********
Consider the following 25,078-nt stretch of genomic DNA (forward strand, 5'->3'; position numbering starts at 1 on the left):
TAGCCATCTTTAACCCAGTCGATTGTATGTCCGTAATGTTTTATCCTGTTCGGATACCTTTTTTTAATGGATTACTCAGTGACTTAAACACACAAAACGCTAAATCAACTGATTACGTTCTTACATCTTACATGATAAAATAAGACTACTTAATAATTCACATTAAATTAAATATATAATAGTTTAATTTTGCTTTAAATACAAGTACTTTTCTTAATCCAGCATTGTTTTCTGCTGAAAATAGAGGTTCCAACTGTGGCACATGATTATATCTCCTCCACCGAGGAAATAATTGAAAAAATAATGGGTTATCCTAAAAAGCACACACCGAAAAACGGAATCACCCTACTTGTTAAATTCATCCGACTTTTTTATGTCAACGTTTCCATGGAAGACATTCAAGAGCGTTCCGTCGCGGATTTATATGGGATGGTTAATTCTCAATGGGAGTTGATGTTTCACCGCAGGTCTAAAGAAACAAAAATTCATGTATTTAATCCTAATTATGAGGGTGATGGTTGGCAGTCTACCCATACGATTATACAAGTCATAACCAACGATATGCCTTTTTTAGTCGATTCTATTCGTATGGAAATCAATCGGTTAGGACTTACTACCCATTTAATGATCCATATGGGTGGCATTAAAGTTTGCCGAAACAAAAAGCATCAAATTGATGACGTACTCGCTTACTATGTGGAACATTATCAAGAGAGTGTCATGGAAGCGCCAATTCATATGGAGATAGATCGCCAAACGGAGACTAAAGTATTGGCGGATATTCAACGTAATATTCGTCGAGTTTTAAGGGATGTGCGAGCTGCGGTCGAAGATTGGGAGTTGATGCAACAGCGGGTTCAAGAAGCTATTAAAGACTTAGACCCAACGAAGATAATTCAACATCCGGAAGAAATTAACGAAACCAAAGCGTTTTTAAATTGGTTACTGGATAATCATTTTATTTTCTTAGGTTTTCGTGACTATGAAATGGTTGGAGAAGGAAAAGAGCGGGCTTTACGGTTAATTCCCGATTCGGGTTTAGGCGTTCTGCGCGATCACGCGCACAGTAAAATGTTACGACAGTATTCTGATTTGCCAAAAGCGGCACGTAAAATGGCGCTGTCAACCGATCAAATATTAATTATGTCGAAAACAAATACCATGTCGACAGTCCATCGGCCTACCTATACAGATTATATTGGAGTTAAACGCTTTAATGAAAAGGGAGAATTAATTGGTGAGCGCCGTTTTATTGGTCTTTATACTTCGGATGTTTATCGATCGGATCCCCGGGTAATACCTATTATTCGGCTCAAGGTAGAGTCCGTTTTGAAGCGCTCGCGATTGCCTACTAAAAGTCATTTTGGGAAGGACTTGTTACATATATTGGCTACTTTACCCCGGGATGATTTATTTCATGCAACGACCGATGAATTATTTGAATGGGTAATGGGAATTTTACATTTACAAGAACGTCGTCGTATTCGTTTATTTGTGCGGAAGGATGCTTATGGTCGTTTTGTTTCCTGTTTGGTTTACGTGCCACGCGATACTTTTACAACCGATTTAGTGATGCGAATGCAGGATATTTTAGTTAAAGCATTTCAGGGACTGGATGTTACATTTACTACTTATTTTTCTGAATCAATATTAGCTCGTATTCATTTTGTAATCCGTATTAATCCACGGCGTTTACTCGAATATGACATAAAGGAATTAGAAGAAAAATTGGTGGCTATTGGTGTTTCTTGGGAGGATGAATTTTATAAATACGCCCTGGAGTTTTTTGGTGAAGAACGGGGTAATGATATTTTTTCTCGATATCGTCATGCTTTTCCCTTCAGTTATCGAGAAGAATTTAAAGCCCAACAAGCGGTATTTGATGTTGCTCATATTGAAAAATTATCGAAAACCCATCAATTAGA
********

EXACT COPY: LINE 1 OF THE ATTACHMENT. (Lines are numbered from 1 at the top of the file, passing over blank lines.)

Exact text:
Consider the following 25,078-nt stretch of genomic DNA (forward strand, 5'->3'; position numbering starts at 1 on the left):